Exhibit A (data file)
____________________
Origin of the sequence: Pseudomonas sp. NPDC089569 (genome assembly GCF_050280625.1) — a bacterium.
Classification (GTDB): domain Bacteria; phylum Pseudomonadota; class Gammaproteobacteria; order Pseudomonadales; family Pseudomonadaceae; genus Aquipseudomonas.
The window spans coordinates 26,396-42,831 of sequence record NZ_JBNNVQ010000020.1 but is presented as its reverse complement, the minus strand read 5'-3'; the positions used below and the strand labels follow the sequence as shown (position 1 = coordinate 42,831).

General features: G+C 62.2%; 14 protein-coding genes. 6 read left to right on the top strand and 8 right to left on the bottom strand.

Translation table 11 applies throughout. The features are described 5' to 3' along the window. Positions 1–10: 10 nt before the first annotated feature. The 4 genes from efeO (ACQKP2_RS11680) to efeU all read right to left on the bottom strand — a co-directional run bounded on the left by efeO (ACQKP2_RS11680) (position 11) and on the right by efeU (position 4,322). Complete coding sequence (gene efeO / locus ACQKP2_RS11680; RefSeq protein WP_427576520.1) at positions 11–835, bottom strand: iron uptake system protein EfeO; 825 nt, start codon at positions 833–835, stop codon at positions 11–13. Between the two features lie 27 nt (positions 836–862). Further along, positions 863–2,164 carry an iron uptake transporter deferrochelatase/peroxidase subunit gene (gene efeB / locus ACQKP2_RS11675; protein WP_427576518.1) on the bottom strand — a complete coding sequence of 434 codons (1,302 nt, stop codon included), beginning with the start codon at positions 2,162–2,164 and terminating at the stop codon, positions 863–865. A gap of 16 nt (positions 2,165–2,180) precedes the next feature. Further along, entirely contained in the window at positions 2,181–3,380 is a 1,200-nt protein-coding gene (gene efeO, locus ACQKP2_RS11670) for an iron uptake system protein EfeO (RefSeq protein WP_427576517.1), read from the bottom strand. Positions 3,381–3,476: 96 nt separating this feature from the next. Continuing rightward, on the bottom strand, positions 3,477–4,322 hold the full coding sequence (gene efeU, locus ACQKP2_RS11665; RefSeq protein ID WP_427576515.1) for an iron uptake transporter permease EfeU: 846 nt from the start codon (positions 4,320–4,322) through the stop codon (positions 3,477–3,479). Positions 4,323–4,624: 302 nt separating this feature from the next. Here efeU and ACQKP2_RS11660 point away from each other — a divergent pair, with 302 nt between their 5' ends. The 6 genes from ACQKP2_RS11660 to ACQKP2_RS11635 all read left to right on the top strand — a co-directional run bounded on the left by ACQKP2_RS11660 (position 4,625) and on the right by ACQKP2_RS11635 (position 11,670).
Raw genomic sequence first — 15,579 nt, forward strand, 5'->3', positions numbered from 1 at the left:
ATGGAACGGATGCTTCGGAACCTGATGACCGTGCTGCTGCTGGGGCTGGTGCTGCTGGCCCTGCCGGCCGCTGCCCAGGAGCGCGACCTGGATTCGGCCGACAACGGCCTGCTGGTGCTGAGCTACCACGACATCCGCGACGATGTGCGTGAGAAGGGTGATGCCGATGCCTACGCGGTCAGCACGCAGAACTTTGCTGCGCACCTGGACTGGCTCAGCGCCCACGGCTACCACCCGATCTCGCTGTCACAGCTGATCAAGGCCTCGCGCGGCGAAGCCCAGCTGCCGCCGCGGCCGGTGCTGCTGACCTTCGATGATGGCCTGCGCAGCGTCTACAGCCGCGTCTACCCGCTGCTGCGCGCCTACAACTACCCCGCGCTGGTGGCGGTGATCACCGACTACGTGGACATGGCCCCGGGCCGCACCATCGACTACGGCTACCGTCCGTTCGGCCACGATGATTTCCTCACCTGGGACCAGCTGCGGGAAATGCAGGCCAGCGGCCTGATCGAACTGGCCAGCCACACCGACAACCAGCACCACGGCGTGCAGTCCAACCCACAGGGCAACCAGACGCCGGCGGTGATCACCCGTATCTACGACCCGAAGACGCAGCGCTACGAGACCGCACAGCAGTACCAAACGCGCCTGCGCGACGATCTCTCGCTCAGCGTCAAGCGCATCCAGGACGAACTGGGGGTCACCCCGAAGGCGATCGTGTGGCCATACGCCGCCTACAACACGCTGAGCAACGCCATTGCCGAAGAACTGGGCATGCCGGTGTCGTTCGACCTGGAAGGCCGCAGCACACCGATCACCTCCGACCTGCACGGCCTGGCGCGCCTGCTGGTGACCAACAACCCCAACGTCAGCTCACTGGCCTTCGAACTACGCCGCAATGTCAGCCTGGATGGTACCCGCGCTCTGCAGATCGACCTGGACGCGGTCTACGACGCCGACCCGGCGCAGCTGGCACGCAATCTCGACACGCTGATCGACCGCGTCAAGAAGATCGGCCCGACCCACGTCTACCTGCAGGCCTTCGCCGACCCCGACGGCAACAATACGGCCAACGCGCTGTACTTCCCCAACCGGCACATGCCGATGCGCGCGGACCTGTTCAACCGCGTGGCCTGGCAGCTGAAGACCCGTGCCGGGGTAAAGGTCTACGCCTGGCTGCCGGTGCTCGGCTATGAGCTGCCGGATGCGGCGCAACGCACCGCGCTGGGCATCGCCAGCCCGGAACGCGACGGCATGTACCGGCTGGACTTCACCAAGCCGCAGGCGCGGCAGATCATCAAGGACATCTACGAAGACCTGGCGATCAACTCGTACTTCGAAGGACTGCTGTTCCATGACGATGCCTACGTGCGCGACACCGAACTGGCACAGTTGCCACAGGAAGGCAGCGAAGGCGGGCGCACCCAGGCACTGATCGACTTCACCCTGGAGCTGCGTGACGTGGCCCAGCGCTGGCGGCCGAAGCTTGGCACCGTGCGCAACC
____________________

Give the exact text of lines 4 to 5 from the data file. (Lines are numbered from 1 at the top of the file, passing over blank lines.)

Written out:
General features: G+C 62.2%; 14 protein-coding genes. 6 read left to right on the top strand and 8 right to left on the bottom strand.

Translation table 11 applies throughout. The features are described 5' to 3' along the window. Positions 1–10: 10 nt before the first annotated feature. The 4 genes from efeO (ACQKP2_RS11680) to efeU all read right to left on the bottom strand — a co-directional run bounded on the left by efeO (ACQKP2_RS11680) (position 11) and on the right by efeU (position 4,322). Complete coding sequence (gene efeO / locus ACQKP2_RS11680; RefSeq protein WP_427576520.1) at positions 11–835, bottom strand: iron uptake system protein EfeO; 825 nt, start codon at positions 833–835, stop codon at positions 11–13. Between the two features lie 27 nt (positions 836–862). Further along, positions 863–2,164 carry an iron uptake transporter deferrochelatase/peroxidase subunit gene (gene efeB / locus ACQKP2_RS11675; protein WP_427576518.1) on the bottom strand — a complete coding sequence of 434 codons (1,302 nt, stop codon included), beginning with the start codon at positions 2,162–2,164 and terminating at the stop codon, positions 863–865. A gap of 16 nt (positions 2,165–2,180) precedes the next feature. Further along, entirely contained in the window at positions 2,181–3,380 is a 1,200-nt protein-coding gene (gene efeO, locus ACQKP2_RS11670) for an iron uptake system protein EfeO (RefSeq protein WP_427576517.1), read from the bottom strand. Positions 3,381–3,476: 96 nt separating this feature from the next. Continuing rightward, on the bottom strand, positions 3,477–4,322 hold the full coding sequence (gene efeU, locus ACQKP2_RS11665; RefSeq protein ID WP_427576515.1) for an iron uptake transporter permease EfeU: 846 nt from the start codon (positions 4,320–4,322) through the stop codon (positions 3,477–3,479). Positions 4,323–4,624: 302 nt separating this feature from the next. Here efeU and ACQKP2_RS11660 point away from each other — a divergent pair, with 302 nt between their 5' ends. The 6 genes from ACQKP2_RS11660 to ACQKP2_RS11635 all read left to right on the top strand — a co-directional run bounded on the left by ACQKP2_RS11660 (position 4,625) and on the right by ACQKP2_RS11635 (position 11,670).